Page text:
In 1900, the Swiss painter and print-maker Félix Vallotton (1865–1925) was granted French citizenship. He had cut back on his prints to paint more, and the paintings that he made were no longer Nabi, but explored themes and ideas which were to be influential later in the twentieth century. He also broadened his interests: in the early years of the new century, he wrote eight plays and three novels, although none achieved much success.
Vallotton’s view of the oldest of the great bridges of central Paris, in Le Pont Neuf from 1901, is strange. Like some of the unconventional views of bridges painted in the late nineteenth century, its emphasis is on unusual perspective form, but it manages to avoid showing Pissarro’s dense throng of people, or its place among prominent buildings, and is almost unrecognisable.
It was Vallotton’s continuing series of interiors, though, which I find most fascinating. Woman Searching in a Closet from 1901 shuts out half its image with black screens and the doors to the closet, which give a strongly geometric tone. The woman, in spite of a lamp by her side, is little more than a black silhouette too, who appears to absorb the light falling on her.
The lamp itself is strange, with a shade showing some sailing ships at sea, its stand being a vertical statuette of Truth, perhaps?
A couple of years later, he painted his wife from the back as she stood searching in a cupboard of books, a work now in the Musée d’Orsay.
Maybe we should read Vallotton’s lamps more carefully. For the following year (1902), he painted this quartet of gamblers in a Poker session. Tucked away in a plush back room behind a club or bar, these four are in full evening dress, playing for stakes which could be breathtaking and bankrupting. In the centre foreground is another lamp with a patterned shade, showing sailing boats, I think.
Then in 1902-03, Vallotton painted one of the seminal records of the Nabis: Five Painters, which shows Pierre Bonnard (seated, left), Félix Vallotton (standing, left), Édouard Vuillard (seated), Charles Cottet and Ker-Xavier Roussel (standing, right).
His next views of interiors I find quite cinematic, as if stills from a movie, which perhaps reflects his very modern approach to composition and lighting, more akin to those developed by cinematographers of the future rather than painters of the past. They also appear to have been influences over the New Objectivity that developed in central Europe in the 1920s, and later American artists like Edward Hopper.
Interior with the Back of a Woman in Red from 1903 develops the framing effect of multiple sets of doors, which draw the eye deeper towards the distant bedroom. The woman wearing a red dress looks away, her skirts swept back as if she has been moving towards the three steps which divide the space into foreground and background. There are tantalising glimpses of detail on the way: discarded fabric on a settee, clothing on a chair in the next room, and half of a double bed with a bedside lamp in the distance.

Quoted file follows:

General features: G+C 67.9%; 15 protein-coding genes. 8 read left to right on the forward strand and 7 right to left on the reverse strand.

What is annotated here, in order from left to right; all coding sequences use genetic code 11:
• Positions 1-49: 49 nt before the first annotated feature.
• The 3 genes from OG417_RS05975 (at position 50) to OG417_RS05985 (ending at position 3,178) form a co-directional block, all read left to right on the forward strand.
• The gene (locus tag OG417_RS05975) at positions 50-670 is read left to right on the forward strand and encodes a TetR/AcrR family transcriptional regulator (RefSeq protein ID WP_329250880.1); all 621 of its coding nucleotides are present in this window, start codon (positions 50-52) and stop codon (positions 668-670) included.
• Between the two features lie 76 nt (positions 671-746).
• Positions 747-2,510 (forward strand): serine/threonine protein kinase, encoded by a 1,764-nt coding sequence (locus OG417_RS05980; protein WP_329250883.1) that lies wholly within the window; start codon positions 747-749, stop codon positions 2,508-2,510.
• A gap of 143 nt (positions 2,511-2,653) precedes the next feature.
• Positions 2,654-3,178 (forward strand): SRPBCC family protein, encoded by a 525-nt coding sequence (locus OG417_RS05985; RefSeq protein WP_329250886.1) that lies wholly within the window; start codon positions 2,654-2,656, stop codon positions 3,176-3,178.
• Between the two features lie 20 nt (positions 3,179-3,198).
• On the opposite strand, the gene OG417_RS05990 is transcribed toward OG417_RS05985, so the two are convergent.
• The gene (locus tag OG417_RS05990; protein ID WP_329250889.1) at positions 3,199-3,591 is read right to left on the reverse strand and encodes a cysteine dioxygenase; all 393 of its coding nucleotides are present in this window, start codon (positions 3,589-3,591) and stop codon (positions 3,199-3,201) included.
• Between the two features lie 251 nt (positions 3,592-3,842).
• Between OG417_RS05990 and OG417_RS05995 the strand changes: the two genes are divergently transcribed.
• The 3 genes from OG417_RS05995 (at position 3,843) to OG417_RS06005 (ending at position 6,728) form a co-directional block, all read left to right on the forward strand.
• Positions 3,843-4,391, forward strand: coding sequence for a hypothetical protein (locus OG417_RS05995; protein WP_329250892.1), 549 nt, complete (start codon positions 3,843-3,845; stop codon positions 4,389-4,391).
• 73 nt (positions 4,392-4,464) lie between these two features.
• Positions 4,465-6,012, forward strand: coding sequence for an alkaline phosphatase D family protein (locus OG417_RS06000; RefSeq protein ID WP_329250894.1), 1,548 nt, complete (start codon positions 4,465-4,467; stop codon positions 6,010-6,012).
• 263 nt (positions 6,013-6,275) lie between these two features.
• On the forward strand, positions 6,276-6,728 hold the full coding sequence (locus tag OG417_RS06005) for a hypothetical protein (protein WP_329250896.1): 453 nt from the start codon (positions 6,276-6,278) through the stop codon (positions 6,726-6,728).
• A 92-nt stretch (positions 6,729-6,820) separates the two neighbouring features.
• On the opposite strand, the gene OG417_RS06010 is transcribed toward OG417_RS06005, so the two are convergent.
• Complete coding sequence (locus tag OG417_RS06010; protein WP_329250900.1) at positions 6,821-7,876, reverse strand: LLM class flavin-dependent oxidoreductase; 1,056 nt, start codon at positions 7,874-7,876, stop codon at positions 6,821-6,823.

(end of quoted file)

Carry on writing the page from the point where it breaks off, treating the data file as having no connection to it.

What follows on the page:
There’s dispute as to whether this painting shows a Woman Reading in an Interior, as given by its French title, or a woman writing, which appears to be its translation. Vallotton painted this in 1904, and charged it with rather less mystery. But I wonder if the lower of the paintings on the wall might be one of Degas’ works showing horseriding. As usual, the single figure doesn’t show her face as she sits at the small bureau, backlit by the window and its stained glass.
Interior, Bedroom with Two Figures from 1904 is one of the last of his series of mysterious cinematic interiors, and worthy of the sub-genre of the ‘problem picture’. This is another bedroom, in which the lady of the house is standing over her maid as the latter is sewing up an evening gown for her.
The mistress stands with her back to the viewer, but her face is revealed in her reflection in the large mirror on the wardrobe at the back of the room. In that, the maid is all but invisible. These three figures appear in a perspective recession, and to the right of the wardrobe is a doorway, presumably leading through to the master’s bedroom.
In this period before the Great War, Vallotton also painted portraits, and several nudes. But the figurative painting from 1905 which I find most fascinating is this, of The Models’ Smoke Break. In an era when most adults smoked, rest periods for models, like those for other workers, were usually termed ‘smoke breaks’ even though neither woman is smoking.
Instead, one model is reclined in a pose (not a pose, as it’s a break) reminiscent of Manet’s Olympia (1863). Instead of her maid bringing her a bouquet, though, she holds a single blue flower which seems to have wilted, and chats idly to another model who sits by her feet. I wish that I could identify the paintings reflected in the mirror behind them, although I think the upper double portrait is that of Vallotton’s parents which he painted in 1886. That below looks like a coastal landscape, perhaps of Honfleur.
To follow these, Vallotton turned to paint classical myths.